After 6 months in Tennessee, I’m still a little overwhelmed by the number of beautiful overlooks and natural spaces within a short drive. So we’re already compiling a mile-long mental list of places we’ll want to visit, particularly to take a peek at the various animals that live there. But the tricky thing about going in search of wildlife the way that nature, weather and the animals themselves can thwart your plans.
Case in point, in January, we couldn’t resist a trip up the road to the Tennessee Sandhill Crane Festival, an annual event that celebrates the stopoff of thousands of these birds. In November and December, they nest and raise their young in Florida. Then the sandhills stop off here, in the gray months of January and February, to feed before spending summers in the upper Midwest.
We wandered through the exhibits at the host school and waited in line for the bus to the Hiwassee Refuge. Except that there were no cranes. Well, to be fair, we might have seen 20. It was a far cry from the thousands that had been munching on corn and grasses in these fields just days earlier.
Mother Nature didn’t get the memo about the crane festival this year. For several days before, we’d had sheets of rain. The local dams had released water to control the risk of flooding. And, voila, this favorite spot had suddenly become too soggy for the birds. Rangers with the Tennessee Wildlife Resources Agency told us of hundreds of cranes that had moved to nearby farms, so we drove around the country roads before turning our car toward home. No cranes.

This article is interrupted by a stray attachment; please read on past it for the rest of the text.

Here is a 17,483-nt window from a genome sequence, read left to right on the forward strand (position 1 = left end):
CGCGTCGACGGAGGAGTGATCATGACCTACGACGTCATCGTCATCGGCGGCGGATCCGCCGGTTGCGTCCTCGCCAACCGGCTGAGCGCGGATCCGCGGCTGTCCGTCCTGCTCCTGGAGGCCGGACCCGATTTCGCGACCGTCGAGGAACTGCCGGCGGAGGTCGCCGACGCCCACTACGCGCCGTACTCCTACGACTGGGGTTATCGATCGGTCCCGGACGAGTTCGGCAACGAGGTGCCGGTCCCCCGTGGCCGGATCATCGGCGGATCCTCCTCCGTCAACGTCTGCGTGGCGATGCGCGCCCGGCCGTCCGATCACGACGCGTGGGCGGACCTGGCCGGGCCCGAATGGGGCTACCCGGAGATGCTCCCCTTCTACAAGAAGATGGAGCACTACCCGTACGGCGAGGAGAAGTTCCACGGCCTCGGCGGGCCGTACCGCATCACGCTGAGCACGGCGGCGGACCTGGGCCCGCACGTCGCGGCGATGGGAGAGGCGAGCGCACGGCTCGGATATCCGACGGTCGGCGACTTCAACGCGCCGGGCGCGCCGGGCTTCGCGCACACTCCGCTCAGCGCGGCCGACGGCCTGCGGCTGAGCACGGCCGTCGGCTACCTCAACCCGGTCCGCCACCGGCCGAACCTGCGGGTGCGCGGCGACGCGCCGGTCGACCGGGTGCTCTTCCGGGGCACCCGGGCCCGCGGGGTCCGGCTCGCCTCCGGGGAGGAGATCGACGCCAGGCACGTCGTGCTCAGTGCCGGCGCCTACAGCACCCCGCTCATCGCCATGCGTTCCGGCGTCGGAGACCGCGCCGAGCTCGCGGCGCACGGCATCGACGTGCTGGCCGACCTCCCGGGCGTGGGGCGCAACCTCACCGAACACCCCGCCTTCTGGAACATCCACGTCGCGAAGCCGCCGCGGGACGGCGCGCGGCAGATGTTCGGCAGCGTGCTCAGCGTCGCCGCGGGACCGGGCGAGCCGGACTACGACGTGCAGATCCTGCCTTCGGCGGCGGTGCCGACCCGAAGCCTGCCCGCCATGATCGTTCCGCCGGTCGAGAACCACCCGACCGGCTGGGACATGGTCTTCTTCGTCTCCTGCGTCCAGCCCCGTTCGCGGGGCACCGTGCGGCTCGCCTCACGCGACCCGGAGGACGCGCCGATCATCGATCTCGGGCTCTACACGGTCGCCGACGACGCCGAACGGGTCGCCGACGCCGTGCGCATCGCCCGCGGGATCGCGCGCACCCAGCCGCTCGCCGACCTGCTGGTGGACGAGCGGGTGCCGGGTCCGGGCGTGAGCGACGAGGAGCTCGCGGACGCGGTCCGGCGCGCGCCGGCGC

But we are determined. And we suspected that the cranes would be back. So, two weeks later, we turned the car north once again.
This time we saw fewer people and more birds. The sandhill cranes seemed to prefer a small island up the road near Blythe Ferry. But we saw (and heard) hundreds rather than a handful of these majestic birds.
We lingered until sunset because we hoped to see an endangered whooping crane. As we were watching the sandhill cranes, we met volunteers with the International Crane Foundation who had just released an injured whooping crane back into the wild. As the sun got lower and the temperature got colder, we shivered but kept thinking we’d see that great white bird among the scores of red headed sandhills.
But alas, the whooping crane eluded us. Maybe next year.
The most interesting part of the video is the sound. These birds make a racket.
Photos by Sarah Webb. Video by Preston Foerder